Denmark hits Covid-19 milestone with one million infections since start of pandemic

Almost two years since the first case of Covid-19 was detected in Denmark, the country has now registered over one million cases of the coronavirus.

Copenhagen amusement park Tivoli closed in April 2020, as it is at the time of writing in 2022, due to Covid-19 restrictions.
Copenhagen amusement park Tivoli closed in April 2020, as it is at the time of writing in 2022, due to Covid-19 restrictions. Photo: Niels Christian Vilmann/Ritzau Scanpix

In total, 1,000,009 people have tested positive for Covid-19 in Denmark since the beginning of the global pandemic. The Nordic country has a population of just over 5,800,000.

The milestone could be seen as the country’s infectious disease agency State Serum Institute (SSI) updated its daily total for new infections on Wednesday.

If repeat infections are included (when a person has had Covid twice or more), the total count is 1,030,638.

Infections remain at a high rate in early January 2022, with 24,343 new cases recorded on Wednesday.

The highest number of infections in a day throughout the pandemic was 28,283, registered on January 5th this year.

SSI and the Danish Health Authority reported the country’s first case of the coronavirus February 27th 2020.

“We must expect to see more cases in the coming days and weeks,” the health authority said in a statement at the time.

A national lockdown was announced by Prime Minister Mette Frederiksen within weeks, on March 11th 2020, and the country went through a second lockdown during the following winter and has experienced long periods with varying forms of restrictions.

Over 56 million PCR tests and 57 million antigen tests for Covid-19 have been conducted since January 2020, according to SSI data.

3,433 people in Denmark have lost their lives due to Covid-19.

Millions of doses of Covid-19 vaccines have meanwhile been administered since December 2020, when the Danish vaccination programme commenced.

Pandemic researcher Professor Lone Simonsen of Roskilde University told broadcaster DR on Tuesday that the current wave of the virus, driven by the Omicron variant, could be the last phase in which Covid-19 infections constitute a pandemic.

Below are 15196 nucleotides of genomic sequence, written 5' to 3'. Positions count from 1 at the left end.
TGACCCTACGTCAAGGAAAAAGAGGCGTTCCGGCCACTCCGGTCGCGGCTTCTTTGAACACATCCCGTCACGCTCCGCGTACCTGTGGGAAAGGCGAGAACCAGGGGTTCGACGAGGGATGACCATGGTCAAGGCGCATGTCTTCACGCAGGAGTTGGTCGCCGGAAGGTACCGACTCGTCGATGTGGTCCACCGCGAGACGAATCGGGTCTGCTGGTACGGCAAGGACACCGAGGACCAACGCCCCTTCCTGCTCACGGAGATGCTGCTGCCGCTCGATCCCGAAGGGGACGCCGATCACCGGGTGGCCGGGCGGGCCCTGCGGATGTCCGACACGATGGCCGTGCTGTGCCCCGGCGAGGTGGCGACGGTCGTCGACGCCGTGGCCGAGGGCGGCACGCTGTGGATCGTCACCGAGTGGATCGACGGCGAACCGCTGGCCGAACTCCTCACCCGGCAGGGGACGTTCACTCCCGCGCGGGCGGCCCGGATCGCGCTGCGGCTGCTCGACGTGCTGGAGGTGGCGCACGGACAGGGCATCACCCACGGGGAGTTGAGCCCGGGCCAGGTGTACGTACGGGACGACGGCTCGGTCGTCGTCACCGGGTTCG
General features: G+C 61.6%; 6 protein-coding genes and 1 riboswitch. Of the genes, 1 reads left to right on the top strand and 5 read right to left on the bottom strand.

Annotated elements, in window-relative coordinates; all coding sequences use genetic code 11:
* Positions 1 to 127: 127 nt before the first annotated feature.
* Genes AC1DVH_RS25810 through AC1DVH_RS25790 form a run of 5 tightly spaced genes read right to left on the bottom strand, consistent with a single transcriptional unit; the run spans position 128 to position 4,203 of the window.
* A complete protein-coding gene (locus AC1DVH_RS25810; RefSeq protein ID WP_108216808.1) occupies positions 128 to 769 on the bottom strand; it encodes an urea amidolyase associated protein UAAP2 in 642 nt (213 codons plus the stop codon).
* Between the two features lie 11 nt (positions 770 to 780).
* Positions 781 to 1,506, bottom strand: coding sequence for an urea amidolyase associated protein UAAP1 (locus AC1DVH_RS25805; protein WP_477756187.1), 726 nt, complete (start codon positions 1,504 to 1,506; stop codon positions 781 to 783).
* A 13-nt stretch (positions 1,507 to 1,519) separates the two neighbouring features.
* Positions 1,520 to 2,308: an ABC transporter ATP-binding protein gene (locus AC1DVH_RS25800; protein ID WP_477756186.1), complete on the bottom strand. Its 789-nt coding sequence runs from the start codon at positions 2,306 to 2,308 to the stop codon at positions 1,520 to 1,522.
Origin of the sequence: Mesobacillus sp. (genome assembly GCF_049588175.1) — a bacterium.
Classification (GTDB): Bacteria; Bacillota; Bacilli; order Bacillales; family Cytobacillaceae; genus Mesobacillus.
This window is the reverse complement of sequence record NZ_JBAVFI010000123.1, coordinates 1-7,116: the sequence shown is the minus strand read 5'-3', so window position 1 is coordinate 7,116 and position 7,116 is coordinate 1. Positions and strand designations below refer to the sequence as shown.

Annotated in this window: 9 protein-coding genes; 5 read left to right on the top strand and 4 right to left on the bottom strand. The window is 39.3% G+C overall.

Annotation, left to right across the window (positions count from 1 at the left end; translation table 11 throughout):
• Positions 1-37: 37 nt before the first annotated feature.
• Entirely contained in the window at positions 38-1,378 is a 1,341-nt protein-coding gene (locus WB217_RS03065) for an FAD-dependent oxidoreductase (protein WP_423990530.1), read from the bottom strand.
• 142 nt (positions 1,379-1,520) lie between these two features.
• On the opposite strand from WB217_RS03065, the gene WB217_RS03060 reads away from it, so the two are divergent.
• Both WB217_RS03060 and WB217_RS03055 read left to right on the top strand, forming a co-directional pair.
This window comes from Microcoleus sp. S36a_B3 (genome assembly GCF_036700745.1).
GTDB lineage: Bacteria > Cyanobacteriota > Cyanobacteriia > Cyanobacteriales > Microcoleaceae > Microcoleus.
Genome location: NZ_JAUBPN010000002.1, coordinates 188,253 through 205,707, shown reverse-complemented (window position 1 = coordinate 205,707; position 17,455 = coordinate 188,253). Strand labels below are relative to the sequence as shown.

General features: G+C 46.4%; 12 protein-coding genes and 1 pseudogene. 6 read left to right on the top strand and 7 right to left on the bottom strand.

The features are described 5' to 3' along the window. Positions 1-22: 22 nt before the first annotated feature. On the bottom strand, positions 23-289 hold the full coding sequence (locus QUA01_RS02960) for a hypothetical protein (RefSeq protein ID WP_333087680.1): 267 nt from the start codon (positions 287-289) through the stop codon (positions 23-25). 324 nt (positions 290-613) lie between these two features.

“We will now have an almighty wave of Omicron, which will trickle down in February or March. After that the spring and summer will come when we are used to things going much better with the virus,” Simonsen said.

“After that it will be autumn and at that point I think we will be finished with the pandemic phase,” she said.

READ ALSO: What changes could Denmark make to Covid-19 restrictions by end of January?

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Covid-19: Virus remains on downward trend in Denmark in latest report

The number of Covid-19 infections in Denmark is still declining, as has been the trend for some weeks.

Covid-19: Virus remains on downward trend in Denmark in latest report

In addition to confirmed cases, the number of PCR tests administered to check for the virus is also falling. Authorities recently announced that PCR testing capacity would be halved, before a strategy for testing next winter is announced later this year.

The continued falloff in cases was one of the trends noted in a new report from the infectious disease agency, State Serum Institute (SSI). The report is based on data from the most recent week.

During the period covered by the report, the number of new cases of Covid-19 fell by 18 percent, meaning 82 in 100,000 residents of Denmark tested positive for Covid-19.

The number of PCR tests fell by 14 percent during the same period, with around 7,000 tests administered each day.

“Transmission in the community is falling in general and across all age groups,” SSI medical head of department Rebecca Legarth told news wire Ritzau.

The decline in number of new recorded cases may be linked to the reduction in recorded number of hospital patients with a positive Covid test.

Last week saw the number of hospitalised people with Covid-19 fall by 23 percent. Not all people in hospital who have the virus are being treated for it, with their hospitalisation being for other reasons in many cases.

Denmark ended its Covid-19 restrictions in February and March, while health authorities also changed recommendations on when a PCR test should be taken.

In March, the Danish Health Authority changed its recommendations on when people with suspected Covid-19 should be tested for the coronavirus, with testing now only recommended if there is a “special medical reason” for doing so.